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dir Jorma Taccone
prd John Goldwyn, Lorne Michaels
scr Will Forte, John Solomon, Jorma Taccone
with Will Forte, Kristen Wiig, Ryan Phillippe, Val Kilmer, Powers Boothe, Maya Rudolph, Rhys Coiro, Andy Mackenzie, Jasper Cole, Timothy V Murphy, Kevin Skousen, Chris Jericho
release US 21.May.10, UK 18.Jun.10
10/US Rogue 1h39
Ponytail vs mullet: Kilmer and Forte
|R E V I E W B Y R I C H C L I N E|
Will Forte transfers his Saturday Night Live character to the big screen but forgets to bring along what made those sketches so hilarious. Instead of any actual comedy, this film merely resorts to easy gross-out mayhem.
MacGruber (Forte) has been presumed dead for 10 years after the villainous Dieter (Kilmer) blew up his wedding, including his bride (Rudolph). But now Dieter has a Russian nuke aimed at Washington, and only MacGruber can stop him. Recruited by a colonel (Booth), MacGruber bumbles through the operation, rescued frequently by his former colleague and current love interest Vicki (Wiig) and bright-spark sidekick Piper (Philippe). But time is running out for an '80s-style hero struggling to adapt to the 21st century.
If only the filmmakers had developed that premise. The only '80s references are the soft-rock song score and MacGruber's mullet. Sure, the filmmakers deploy action movie cliches with deadpan glee, but they forget to add either punchlines or payoffs, letting the actors hang out to dry waiting for laughter that will only come at late-night screenings at which most of the audience is too drunk to realise that there's nothing clever here and too stupid to know that they should be offended by the sexism and homophobia.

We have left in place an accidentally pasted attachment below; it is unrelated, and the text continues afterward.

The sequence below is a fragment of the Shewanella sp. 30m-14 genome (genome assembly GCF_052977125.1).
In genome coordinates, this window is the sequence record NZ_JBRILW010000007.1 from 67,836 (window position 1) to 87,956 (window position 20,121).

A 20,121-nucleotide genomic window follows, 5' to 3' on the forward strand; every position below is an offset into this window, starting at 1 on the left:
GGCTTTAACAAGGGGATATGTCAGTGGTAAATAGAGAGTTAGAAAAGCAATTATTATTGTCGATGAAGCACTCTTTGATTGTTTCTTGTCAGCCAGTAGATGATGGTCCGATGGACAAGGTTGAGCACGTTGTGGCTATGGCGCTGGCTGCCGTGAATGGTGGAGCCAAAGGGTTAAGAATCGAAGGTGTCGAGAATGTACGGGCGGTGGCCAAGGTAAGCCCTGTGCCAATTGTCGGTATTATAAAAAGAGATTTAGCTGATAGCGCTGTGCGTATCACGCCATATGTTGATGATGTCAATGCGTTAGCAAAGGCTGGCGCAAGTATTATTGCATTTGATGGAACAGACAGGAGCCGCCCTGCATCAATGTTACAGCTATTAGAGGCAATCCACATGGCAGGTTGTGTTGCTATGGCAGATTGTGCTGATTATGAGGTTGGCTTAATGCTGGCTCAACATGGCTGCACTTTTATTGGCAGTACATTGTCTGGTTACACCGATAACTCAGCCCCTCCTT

The cast members all play it exactly right; Forte is the film's clown, going for broke in every scene. He's only watchable because Philippe and Wiig manage to keep straight faces through it all. Sometimes, their actions and reactions are funny in ways that Forte's broad, hyperbolic vulgarity isn't. Meanwhile, the director keeps things bold and muscly, indulging in rather a lot of grisly violence along with the over-the-top sex gags.
There's promise in the script's absurd tone and willingness to wallow in its blatant crudeness, but the writers never add any invention or wit. The funniest moments are throwaway bits, while the plot continually abandons even its own wobbly logic for cheap, weak jokes. For example, MacGruber's refusal to use a gun while relying on MacGyver-style improvisation is simply thrown away when the scriptwriters can't figure out where to go with it. And yet, that could have offered some genuine humour, if they'd only bothered.
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© 2010 by Rich Cline, Shadows on the Wall|
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